Page:Folk-lore - A Quarterly Review. Volume 26, 1915.djvu/228

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2 1 8 Reviews.

new institutions and new ideas" (ii. 293). For this, among other reasons, the proto-Melanesians must have been ready to accept the institutions and ideas of the kava people. But as a generalization the statement requires much qualification. It is true that great ancient civilizations like those of China and India are not easily impressed by the ways of foreigners. On the other hand, " peoples of the rudest culture " are equally impervious. The Bushmen have been for centuries at least in contact with Hottentots and Bantu, and have learned practically nothing from them. The story of the Indians of the Paraguayan Chaco and that of the Australian natives is to the same effect. Many other examples might be cited. As yet we know too little of the conditions of fruitful receptivity to venture to generalize with safety. In so far, therefore, as the statement is a necessary postulate of Dr. Rivers' argument it would seem to be too fragile for his purpose.

Again, I cannot but think he lays far too great a stress on the modes of disposal of the dead in use in the South Seas. On another recent occasion he has made a similar use of the very varied funeral rites in Australia. But there is distinct evidence there that variations in this matter are often dependent on local or economic conditions, while there is no evidence at all that they are derived from foreign contact. "The preservation of the dead in rocky tombs " is one that suggests itself wherever caves and clefts are available for the purpose. Burial in a contracted position is a very wide-spread custom, and, so far as I know, no real distinction has ever been determined between the attitudes of squatting and lying on the side. Either is a natural attitude, for it is the attitude usually assumed in rest ; and to make it a test of race is hardly convincing. The custom of preserving the corpse either temporarily or permanently in the. house seems more special ; but even this is found in various parts of Africa and America. It probably is connected, we may agree, with a develop- ment of the cult of the dead. The cult in question is, however, so widely distributed, even to the extent of keeping the skull and other bones in the house, or wearing them on the person, that the claim of a particular racial characteristic is difficult to maintain for such a practice.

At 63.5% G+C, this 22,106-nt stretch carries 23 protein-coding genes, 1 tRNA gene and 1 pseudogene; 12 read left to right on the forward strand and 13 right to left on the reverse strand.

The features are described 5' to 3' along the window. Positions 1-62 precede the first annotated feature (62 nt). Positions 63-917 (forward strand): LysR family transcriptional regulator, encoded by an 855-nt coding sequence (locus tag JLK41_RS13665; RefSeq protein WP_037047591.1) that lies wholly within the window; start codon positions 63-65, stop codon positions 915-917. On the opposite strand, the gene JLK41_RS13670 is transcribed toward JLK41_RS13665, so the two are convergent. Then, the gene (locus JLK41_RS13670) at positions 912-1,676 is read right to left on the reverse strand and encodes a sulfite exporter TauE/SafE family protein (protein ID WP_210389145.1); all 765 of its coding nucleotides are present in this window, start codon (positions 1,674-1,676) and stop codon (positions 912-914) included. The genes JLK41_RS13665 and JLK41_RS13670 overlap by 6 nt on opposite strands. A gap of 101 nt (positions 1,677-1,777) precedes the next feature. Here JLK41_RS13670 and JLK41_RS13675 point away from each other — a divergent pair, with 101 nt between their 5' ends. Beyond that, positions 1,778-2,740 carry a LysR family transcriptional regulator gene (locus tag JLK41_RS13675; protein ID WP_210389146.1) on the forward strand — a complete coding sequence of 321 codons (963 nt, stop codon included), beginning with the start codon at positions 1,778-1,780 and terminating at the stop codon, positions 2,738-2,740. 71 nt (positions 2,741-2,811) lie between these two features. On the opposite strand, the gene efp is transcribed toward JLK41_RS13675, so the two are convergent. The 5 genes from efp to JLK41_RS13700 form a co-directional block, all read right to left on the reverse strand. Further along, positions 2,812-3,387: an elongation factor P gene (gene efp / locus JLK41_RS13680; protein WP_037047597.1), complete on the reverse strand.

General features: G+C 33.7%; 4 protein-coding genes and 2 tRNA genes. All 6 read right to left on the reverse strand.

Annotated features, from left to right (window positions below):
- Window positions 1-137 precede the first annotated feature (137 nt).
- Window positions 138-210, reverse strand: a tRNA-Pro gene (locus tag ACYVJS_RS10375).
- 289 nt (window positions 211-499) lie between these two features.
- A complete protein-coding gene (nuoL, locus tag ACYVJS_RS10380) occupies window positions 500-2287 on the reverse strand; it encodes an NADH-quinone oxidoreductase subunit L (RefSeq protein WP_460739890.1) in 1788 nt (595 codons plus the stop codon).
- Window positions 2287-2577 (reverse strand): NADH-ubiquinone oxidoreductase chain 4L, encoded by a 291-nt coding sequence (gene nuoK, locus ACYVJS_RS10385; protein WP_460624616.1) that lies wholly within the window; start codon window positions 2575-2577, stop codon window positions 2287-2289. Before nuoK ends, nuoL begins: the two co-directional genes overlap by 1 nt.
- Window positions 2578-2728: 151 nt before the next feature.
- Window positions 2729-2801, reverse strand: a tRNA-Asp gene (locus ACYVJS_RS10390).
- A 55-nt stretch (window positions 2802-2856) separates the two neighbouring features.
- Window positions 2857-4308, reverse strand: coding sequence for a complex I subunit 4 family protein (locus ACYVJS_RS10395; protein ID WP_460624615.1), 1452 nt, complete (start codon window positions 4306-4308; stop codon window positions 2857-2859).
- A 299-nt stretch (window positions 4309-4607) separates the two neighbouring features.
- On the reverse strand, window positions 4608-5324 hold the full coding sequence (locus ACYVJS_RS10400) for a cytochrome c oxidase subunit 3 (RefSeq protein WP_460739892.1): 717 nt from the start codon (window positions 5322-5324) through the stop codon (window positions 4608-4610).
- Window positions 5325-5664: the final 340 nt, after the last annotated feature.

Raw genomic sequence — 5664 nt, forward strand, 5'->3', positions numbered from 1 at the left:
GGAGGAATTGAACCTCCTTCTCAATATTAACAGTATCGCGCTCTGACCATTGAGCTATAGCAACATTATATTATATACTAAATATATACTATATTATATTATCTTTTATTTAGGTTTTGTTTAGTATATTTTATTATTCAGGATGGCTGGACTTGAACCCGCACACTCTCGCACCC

Among the questions raised by the book is the interesting and